Circumcision of neonates and children without appropriate anaesthesia is unacceptable practice.
Regardless of these debates, clinical and scientific evidence indicates that if performed, RNC is a painful surgical procedure requiring effective intraoperative anaesthesia and postoperative analgesia. The RACP acknowledge this, stating that infant circumcision without analgesia is unacceptable practice (5) and appropriate anaesthesia is required (12). Similarly, the state health departments of South Australia (13), New South Wales (14), Victoria (15) and Western Australia (16) all require appropriate anaesthesia for RNC. Disturbingly, however, anecdotal evidence exists that neonates continue to be circumcised in Australia without anaesthesia, with reports (authors' unpublished communications) of the practice ongoing in maternity units around Australia.
Even if anaesthesia is provided for RNC, published Medicare Australia data indicates that it is, at best, usually topical or local anaesthesia which is administered by the surgeon, and not local, regional or general anaesthesia provided by an anaesthetist. For example, over the years 2006 to 2010, less than 13,000 separate anaesthesia item numbers (Item 20920) were claimed while >95,000 for infants aged <6 months circumcision procedures were rebated (Item 30653) (17). This is concerning,
as evidence will be presented below that RNC is painful surgery, that topical and local anaesthesia techniques used for RNC can have significant failure rates, and that neonates may fail to display their distress. The absence of a skilled and dedicated anaesthetist to support the surgeon during RNC increases the risk of inadequate anaesthesia, and precludes the use of or progression to general anaesthesia if required.
NEONATAL CIRCUMCISION TECHNIQUES
Although often regarded as a minor intervention, RNC is an invasive surgical procedure on a specialised sensory organ. Between one-quarter and one-third of the penile skin is removed (18), producing significant intra- (19-25) and postoperative pain (26-29). Available techniques for neonatal circumcision include the Plastibell method and the Gomco and Mogen clamps (30). Plastibell circumcision is widespread in Australia, having been advocated as a low-risk, pain free outpatient method when combined with lignocaine-prilocaine (EMLA) cream (31), yet it remains an invasive surgical procedure with many steps in common with other circumcision techniques. These include the application of artery forceps to the foreskin, stretching of the preputial orifice, separation of the still fused glans and inner foreskin, dorsal incision and finally surgical amputation of the foreskin. The main difference to other circumcision techniques is the application of a bell shaped plastic shield, the 'Plastibell', over the glans penis and the tying of a tight ligature around the bell and foreskin prior to amputation. This limits bleeding and produces ischaemic necrosis of the residual foreskin stump, avoiding the need for sutures32. All techniques cause similar amounts of tissue destruction and pain (21,33-35).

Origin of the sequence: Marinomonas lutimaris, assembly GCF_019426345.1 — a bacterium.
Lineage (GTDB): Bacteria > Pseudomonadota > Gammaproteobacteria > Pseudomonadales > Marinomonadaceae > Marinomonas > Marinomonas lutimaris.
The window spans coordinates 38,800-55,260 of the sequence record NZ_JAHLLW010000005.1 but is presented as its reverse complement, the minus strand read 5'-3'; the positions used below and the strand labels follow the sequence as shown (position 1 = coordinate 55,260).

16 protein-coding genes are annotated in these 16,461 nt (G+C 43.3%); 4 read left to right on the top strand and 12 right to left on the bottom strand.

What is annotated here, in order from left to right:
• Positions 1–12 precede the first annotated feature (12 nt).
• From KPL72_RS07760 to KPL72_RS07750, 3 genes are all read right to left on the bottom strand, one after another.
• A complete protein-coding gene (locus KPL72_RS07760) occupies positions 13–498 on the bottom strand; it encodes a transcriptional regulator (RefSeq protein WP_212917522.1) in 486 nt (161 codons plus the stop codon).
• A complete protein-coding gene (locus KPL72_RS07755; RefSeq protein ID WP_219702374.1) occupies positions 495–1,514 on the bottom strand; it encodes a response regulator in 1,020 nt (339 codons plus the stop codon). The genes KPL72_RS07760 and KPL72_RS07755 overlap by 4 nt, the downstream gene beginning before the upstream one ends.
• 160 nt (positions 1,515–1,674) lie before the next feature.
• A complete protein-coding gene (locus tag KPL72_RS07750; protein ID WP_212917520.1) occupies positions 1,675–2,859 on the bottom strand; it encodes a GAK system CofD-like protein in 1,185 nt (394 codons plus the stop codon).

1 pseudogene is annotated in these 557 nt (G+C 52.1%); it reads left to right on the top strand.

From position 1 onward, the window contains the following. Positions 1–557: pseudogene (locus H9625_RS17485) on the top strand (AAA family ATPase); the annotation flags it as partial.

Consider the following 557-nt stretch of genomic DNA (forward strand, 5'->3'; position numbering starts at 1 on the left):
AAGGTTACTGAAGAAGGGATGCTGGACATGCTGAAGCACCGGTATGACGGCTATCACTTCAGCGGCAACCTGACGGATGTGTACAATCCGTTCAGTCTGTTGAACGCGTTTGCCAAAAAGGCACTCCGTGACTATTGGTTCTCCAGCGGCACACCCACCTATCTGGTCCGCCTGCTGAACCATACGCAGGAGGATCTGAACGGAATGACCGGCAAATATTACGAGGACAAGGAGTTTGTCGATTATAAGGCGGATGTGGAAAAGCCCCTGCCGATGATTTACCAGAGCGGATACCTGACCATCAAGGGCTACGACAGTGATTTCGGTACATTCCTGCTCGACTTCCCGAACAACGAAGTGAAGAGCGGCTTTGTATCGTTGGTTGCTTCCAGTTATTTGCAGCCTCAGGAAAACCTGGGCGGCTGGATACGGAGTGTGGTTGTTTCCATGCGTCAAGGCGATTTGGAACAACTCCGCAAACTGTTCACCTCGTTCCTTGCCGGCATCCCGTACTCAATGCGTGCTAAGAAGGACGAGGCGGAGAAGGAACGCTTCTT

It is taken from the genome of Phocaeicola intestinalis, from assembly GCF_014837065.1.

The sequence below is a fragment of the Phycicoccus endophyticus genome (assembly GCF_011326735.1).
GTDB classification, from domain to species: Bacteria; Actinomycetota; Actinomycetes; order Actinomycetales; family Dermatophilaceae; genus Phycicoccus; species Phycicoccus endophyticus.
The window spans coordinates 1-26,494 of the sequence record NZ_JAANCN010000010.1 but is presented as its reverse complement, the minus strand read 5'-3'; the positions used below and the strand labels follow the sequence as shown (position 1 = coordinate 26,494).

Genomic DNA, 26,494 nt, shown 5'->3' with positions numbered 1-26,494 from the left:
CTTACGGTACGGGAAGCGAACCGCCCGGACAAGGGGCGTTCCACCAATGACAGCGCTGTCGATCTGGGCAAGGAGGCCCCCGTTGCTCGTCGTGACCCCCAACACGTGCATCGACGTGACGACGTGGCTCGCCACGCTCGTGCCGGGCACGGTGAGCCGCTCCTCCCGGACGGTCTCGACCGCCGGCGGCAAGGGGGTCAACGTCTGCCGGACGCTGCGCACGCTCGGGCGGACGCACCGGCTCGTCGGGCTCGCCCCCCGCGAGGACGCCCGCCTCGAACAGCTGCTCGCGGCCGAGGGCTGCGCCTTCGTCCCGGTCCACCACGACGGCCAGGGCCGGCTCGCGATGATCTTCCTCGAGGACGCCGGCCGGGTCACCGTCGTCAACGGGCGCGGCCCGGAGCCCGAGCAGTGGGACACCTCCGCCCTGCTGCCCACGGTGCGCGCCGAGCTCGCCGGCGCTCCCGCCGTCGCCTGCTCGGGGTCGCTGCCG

CAN NEONATES FEEL OR REMEMBER CIRCUMCISION PAIN?
The earlier belief that the neonatal nervous system was not sufficiently developed to register or remember pain, or that the pain of neonatal circumcision was so minor or fleeting as to be inconsequential, has been comprehensively disproven (19-25). In fact, some authors have argued that neonates may be more sensitive to pain than older children or adults (36-38), yet lack mature coping strategies and therefore may be more likely to suffer permanent harm (25,39,40). Long-lasting alterations in behaviour have been attributed to circumcision without anaesthesia, including significantly greater distress during subsequent childhood vaccinations (25) and psychological changes akin to post traumatic stress disorder which, it is claimed, may persist into adulthood (28,41).
Assessment of pain in small children can be difficult, because preverbal children cannot articulate their pain and their behavioural responses, such as crying or resisting, may be muted or contradictory (42,43). Without the ability to resist or flee, small children may instead show signs of 'cognitive withdrawal', and retract into a trancelike state to limit incoming noxious stimuli, which might otherwise be overwhelming (20,44,45). Therefore, 'lack of responsiveness' may not reliably indicate absence of pain (33,42,43,46). The apparently 'restful sleep' of some neonates after circumcision may instead be a state of 'dissociative shock', rather than one of tranquility (21,44). As pain assessments that rely on infant behaviour and facial expressions may be unreliable, physiological and biochemical parameters are often used, including heart rate, blood pressure, oxygen saturation and serum levels of the stress hormone cortisol (21,47-50). Studies measuring these variables during RNC without anaesthesia have indicated that the procedure produces severe pain (19-25), with neonatal heart rates typically increasing from 120 beats per minute to 160 or more (19,49,51) and serum cortisol levels trebling (21,47,48,52).
ANAESTHETIC TECHNIQUES AVAILABLE FOR NEONATAL CIRCUMCISION